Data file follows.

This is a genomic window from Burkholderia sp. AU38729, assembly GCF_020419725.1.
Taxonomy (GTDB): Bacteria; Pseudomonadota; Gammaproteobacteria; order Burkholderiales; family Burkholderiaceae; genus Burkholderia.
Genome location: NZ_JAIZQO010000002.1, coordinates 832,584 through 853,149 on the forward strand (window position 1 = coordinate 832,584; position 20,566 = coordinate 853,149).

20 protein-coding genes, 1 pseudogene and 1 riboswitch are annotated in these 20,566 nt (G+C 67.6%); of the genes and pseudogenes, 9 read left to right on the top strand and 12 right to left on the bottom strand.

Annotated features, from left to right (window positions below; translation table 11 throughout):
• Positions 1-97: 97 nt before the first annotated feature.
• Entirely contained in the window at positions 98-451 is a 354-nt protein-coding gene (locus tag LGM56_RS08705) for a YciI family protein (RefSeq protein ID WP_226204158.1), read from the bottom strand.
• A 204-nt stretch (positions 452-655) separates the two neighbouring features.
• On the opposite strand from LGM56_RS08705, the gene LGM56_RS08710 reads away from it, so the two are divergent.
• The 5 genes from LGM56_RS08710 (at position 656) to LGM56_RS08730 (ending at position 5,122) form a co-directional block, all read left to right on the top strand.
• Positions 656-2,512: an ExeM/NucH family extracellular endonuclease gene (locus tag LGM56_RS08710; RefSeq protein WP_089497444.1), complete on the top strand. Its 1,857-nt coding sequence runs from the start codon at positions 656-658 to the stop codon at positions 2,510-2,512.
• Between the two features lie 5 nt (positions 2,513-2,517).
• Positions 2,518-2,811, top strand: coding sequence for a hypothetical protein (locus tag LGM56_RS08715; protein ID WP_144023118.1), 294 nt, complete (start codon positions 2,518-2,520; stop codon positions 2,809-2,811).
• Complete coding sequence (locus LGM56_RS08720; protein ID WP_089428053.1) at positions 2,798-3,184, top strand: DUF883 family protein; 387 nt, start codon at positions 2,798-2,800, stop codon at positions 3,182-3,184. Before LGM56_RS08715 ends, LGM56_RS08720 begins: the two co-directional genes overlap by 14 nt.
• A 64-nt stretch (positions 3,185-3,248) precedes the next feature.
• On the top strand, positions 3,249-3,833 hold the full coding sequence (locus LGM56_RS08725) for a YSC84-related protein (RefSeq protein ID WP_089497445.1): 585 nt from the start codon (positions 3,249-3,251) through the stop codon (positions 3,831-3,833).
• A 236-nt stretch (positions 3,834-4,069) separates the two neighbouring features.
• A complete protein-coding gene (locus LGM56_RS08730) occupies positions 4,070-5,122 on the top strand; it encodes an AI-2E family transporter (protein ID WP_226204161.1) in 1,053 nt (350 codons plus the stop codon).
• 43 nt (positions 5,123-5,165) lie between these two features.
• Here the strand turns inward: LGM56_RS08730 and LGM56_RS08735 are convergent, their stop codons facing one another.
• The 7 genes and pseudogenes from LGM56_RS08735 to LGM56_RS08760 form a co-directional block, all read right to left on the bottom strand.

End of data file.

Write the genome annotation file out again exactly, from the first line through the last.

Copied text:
This is a genomic window from Burkholderia sp. AU38729, assembly GCF_020419725.1.
Taxonomy (GTDB): Bacteria; Pseudomonadota; Gammaproteobacteria; order Burkholderiales; family Burkholderiaceae; genus Burkholderia.
Genome location: NZ_JAIZQO010000002.1, coordinates 832,584 through 853,149 on the forward strand (window position 1 = coordinate 832,584; position 20,566 = coordinate 853,149).

20 protein-coding genes, 1 pseudogene and 1 riboswitch are annotated in these 20,566 nt (G+C 67.6%); of the genes and pseudogenes, 9 read left to right on the top strand and 12 right to left on the bottom strand.

Annotated features, from left to right (window positions below; translation table 11 throughout):
• Positions 1-97: 97 nt before the first annotated feature.
• Entirely contained in the window at positions 98-451 is a 354-nt protein-coding gene (locus tag LGM56_RS08705) for a YciI family protein (RefSeq protein ID WP_226204158.1), read from the bottom strand.
• A 204-nt stretch (positions 452-655) separates the two neighbouring features.
• On the opposite strand from LGM56_RS08705, the gene LGM56_RS08710 reads away from it, so the two are divergent.
• The 5 genes from LGM56_RS08710 (at position 656) to LGM56_RS08730 (ending at position 5,122) form a co-directional block, all read left to right on the top strand.
• Positions 656-2,512: an ExeM/NucH family extracellular endonuclease gene (locus tag LGM56_RS08710; RefSeq protein WP_089497444.1), complete on the top strand. Its 1,857-nt coding sequence runs from the start codon at positions 656-658 to the stop codon at positions 2,510-2,512.
• Between the two features lie 5 nt (positions 2,513-2,517).
• Positions 2,518-2,811, top strand: coding sequence for a hypothetical protein (locus tag LGM56_RS08715; protein ID WP_144023118.1), 294 nt, complete (start codon positions 2,518-2,520; stop codon positions 2,809-2,811).
• Complete coding sequence (locus LGM56_RS08720; protein ID WP_089428053.1) at positions 2,798-3,184, top strand: DUF883 family protein; 387 nt, start codon at positions 2,798-2,800, stop codon at positions 3,182-3,184. Before LGM56_RS08715 ends, LGM56_RS08720 begins: the two co-directional genes overlap by 14 nt.
• A 64-nt stretch (positions 3,185-3,248) precedes the next feature.
• On the top strand, positions 3,249-3,833 hold the full coding sequence (locus LGM56_RS08725) for a YSC84-related protein (RefSeq protein ID WP_089497445.1): 585 nt from the start codon (positions 3,249-3,251) through the stop codon (positions 3,831-3,833).
• A 236-nt stretch (positions 3,834-4,069) separates the two neighbouring features.
• A complete protein-coding gene (locus LGM56_RS08730) occupies positions 4,070-5,122 on the top strand; it encodes an AI-2E family transporter (protein ID WP_226204161.1) in 1,053 nt (350 codons plus the stop codon).
• 43 nt (positions 5,123-5,165) lie between these two features.
• Here the strand turns inward: LGM56_RS08730 and LGM56_RS08735 are convergent, their stop codons facing one another.
• The 7 genes and pseudogenes from LGM56_RS08735 to LGM56_RS08760 form a co-directional block, all read right to left on the bottom strand.